Betty Ann Brown, Art Historian, Critic and Curator

Joan Wynn is a sculptor: she creates insistently physical art. She uses the acetylene torch to cut silhouettes out of heavy steel pipes, adds smaller metal pieces for narrative specificity, then arranges them in dramatic tableaux. Wynn selects the pipes for their patinas, allowing the chemical transformations to "paint" her surfaces.

Wynn's three-dimensional forms give solid embodiment to her lived experiences. Some works relate to her early years. Others address the recent past. And still others investigate human interactions in general. The artist studied ethics at Sarah Lawrence and Yale, and several of her pieces are broadly applicable to human interactions, which is to say, ethical in their reach.

Wynn is the aesthetic heir of Louise Bourgeois. Like the French-born sculptor, Wynn uses her work to grapple with troubling memories of a difficult personal history and the psychological insights of emotional growth. Like Bourgeois, she focuses on the simplified, almost child-like depictions of the human form. Like Bourgeois, she employs both the traditional media of sculpture-metal and stone-as well as unexpected materials-clay eggs, bell jars, cement cylinders. But unlike Bourgeois, most of her materials are distressed industrial cast-offs, such as pipes and washers discarded at construction sites.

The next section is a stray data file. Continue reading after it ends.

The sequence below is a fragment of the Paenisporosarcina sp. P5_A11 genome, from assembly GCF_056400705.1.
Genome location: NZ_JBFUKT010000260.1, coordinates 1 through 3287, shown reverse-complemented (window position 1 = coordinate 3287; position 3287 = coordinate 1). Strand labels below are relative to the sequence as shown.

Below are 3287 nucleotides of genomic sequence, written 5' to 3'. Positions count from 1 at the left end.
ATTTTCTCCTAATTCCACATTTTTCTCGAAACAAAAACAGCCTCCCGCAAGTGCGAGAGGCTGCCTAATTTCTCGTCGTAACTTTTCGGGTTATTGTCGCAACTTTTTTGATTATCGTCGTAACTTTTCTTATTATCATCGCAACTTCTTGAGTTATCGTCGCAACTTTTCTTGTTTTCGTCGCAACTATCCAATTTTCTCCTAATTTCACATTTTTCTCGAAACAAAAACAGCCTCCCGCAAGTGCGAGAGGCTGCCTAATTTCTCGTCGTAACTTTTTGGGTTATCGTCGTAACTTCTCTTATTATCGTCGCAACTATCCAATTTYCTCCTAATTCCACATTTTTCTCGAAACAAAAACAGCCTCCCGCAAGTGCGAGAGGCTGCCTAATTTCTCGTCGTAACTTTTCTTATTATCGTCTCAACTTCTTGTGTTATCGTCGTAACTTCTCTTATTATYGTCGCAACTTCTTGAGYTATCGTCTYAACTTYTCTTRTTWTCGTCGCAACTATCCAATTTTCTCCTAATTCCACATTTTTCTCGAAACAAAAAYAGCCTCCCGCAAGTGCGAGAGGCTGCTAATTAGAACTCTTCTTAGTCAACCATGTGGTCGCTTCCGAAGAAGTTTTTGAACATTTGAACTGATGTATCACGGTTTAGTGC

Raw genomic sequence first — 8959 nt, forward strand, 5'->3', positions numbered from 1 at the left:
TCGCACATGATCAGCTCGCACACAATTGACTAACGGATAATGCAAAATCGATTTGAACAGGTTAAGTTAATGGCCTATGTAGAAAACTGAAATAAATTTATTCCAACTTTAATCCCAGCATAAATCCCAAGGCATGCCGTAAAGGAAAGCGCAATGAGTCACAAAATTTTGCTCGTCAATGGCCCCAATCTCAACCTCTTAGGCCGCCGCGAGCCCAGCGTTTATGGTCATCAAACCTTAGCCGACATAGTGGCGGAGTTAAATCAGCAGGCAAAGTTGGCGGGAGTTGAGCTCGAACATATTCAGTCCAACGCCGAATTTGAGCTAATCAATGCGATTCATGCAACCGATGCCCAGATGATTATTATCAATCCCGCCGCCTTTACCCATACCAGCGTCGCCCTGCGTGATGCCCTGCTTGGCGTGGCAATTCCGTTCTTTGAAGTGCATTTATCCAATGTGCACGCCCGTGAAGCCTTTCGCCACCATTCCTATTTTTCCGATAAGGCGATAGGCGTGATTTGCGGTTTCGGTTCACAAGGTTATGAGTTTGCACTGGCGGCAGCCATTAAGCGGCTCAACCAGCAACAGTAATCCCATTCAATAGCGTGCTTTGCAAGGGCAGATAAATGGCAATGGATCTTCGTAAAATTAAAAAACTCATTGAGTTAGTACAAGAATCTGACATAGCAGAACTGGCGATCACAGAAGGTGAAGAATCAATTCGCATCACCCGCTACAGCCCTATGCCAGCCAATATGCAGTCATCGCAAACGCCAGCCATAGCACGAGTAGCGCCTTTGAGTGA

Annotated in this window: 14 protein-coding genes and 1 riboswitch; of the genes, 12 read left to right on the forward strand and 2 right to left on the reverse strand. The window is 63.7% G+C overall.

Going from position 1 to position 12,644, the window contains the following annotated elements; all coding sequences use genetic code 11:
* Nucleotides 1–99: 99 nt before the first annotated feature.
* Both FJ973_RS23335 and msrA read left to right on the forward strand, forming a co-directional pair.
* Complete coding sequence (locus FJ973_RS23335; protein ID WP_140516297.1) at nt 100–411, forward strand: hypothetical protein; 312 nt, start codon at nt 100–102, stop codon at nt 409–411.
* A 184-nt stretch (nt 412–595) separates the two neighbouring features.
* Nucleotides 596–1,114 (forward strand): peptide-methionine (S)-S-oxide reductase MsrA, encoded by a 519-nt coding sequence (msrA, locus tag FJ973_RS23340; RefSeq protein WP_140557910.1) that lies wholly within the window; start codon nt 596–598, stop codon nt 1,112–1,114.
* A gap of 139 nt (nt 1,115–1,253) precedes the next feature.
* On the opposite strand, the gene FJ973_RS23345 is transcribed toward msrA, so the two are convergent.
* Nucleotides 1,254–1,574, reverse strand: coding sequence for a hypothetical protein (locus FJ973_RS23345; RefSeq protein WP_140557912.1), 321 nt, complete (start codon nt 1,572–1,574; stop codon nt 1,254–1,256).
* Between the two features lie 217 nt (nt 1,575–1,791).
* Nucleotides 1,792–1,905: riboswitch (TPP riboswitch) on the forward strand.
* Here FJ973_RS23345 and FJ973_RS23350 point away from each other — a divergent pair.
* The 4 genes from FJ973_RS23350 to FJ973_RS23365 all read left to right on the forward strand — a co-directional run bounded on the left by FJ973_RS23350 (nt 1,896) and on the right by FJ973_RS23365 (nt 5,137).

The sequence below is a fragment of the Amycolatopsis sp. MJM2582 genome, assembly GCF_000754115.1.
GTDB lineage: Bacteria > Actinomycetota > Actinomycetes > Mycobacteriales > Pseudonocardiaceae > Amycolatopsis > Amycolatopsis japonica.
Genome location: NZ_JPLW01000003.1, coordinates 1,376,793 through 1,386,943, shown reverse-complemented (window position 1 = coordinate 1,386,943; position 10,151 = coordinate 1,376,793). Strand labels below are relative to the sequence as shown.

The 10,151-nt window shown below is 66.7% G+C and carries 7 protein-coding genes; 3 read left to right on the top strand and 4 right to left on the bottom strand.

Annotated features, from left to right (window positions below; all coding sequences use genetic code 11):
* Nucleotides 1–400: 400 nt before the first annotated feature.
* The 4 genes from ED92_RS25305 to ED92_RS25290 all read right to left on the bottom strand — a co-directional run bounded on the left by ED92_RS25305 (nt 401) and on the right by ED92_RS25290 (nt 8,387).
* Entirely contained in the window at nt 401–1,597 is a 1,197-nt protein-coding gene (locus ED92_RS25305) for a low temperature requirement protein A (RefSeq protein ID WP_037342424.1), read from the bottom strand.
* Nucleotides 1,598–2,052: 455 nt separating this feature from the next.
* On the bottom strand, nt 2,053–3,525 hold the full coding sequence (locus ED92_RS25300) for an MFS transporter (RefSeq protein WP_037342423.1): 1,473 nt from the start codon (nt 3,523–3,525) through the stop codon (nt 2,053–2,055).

As one example, Wynn’s Singularities are welded steel figures tottering on steel rods that are embedded in concrete stands. The figures recall Bourgeois’ Personage series as well as David Smith’s early Totems. Abstracted and attenuated, asserting absence as well as presence, Wynn’s Singularities also point to Alberto Giacometti’s oeuvre.

This is not to say that Wynn's work is derivative. (It's not. Wynn's work is adamantly her own.) But it does continue and extend the psychologically invested, existentially charged dialogue initiated by Giacometti and continued in the work of Smith and Bourgeois. This California artist is in very good company.